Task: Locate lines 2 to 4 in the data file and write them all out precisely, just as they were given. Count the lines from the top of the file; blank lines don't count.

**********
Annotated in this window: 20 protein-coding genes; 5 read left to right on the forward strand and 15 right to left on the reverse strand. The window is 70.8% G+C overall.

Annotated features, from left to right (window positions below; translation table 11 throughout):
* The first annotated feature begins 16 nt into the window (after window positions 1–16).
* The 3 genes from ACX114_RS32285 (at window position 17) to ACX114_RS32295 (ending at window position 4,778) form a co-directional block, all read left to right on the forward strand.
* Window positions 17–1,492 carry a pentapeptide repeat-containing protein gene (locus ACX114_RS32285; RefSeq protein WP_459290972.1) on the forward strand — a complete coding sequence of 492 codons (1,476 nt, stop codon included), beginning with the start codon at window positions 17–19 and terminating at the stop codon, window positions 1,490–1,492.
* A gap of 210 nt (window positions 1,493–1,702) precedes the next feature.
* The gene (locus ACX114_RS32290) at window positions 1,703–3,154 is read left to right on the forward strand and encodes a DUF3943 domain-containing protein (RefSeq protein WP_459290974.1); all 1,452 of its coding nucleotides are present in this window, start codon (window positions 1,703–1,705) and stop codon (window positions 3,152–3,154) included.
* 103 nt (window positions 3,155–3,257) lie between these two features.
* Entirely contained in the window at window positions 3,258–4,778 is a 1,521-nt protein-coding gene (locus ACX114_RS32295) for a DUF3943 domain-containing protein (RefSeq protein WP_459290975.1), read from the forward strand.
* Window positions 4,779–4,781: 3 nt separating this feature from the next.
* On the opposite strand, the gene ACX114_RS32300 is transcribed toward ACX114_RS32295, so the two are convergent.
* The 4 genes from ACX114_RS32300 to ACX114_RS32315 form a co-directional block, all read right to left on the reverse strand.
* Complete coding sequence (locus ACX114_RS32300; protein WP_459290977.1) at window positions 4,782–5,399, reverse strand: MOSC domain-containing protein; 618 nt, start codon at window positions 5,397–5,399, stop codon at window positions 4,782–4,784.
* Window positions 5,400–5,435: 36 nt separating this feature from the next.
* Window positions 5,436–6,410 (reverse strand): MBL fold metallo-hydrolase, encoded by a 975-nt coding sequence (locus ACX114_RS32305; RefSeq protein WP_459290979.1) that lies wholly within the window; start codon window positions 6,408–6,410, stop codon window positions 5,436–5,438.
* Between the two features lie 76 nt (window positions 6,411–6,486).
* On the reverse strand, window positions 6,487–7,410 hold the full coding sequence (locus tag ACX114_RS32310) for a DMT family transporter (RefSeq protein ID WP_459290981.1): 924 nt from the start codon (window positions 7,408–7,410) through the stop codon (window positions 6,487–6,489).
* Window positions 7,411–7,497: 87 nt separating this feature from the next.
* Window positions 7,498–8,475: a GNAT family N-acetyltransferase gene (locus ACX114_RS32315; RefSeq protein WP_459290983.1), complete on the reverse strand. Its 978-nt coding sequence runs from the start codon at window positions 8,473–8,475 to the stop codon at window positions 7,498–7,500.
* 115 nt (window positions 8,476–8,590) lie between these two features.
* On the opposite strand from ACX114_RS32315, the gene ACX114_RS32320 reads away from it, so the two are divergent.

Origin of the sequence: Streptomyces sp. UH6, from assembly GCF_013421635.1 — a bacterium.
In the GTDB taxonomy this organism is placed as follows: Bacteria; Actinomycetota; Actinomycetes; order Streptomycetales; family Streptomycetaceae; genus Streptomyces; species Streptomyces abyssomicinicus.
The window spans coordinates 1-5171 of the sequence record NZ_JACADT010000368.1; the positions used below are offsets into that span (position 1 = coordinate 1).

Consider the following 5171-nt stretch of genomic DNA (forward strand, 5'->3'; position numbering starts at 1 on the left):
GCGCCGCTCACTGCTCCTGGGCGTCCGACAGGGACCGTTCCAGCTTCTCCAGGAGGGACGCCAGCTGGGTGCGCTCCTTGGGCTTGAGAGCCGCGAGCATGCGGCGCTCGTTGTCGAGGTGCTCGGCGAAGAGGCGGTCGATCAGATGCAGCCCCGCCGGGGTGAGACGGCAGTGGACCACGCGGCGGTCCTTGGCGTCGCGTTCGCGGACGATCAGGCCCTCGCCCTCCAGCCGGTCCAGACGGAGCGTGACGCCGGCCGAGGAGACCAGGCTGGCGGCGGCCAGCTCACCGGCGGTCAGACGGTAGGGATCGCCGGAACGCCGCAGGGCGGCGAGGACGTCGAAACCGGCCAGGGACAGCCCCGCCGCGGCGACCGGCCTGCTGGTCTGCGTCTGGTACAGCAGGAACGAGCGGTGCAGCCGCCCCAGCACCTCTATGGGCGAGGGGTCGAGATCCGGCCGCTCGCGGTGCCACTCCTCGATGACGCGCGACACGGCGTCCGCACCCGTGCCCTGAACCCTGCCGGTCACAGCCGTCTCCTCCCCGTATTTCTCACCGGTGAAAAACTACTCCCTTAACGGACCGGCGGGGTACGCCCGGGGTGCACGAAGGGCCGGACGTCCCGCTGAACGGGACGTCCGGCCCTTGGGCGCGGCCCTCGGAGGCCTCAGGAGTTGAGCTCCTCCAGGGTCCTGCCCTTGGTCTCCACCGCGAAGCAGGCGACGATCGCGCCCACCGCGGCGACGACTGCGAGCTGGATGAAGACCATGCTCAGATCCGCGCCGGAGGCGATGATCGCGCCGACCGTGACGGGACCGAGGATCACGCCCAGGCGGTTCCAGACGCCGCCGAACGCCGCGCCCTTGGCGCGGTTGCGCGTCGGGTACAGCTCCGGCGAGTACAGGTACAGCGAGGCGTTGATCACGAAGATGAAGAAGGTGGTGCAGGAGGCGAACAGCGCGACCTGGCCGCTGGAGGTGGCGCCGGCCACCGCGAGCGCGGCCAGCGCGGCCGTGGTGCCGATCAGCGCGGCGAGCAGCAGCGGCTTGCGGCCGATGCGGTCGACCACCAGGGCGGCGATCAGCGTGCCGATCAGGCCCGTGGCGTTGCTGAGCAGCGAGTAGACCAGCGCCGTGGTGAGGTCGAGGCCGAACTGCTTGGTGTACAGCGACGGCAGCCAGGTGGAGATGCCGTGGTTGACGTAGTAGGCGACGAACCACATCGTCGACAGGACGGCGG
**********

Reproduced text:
Annotated features, from left to right (window positions below; translation table 11 throughout):
* The first annotated feature begins 16 nt into the window (after window positions 1–16).
* The 3 genes from ACX114_RS32285 (at window position 17) to ACX114_RS32295 (ending at window position 4,778) form a co-directional block, all read left to right on the forward strand.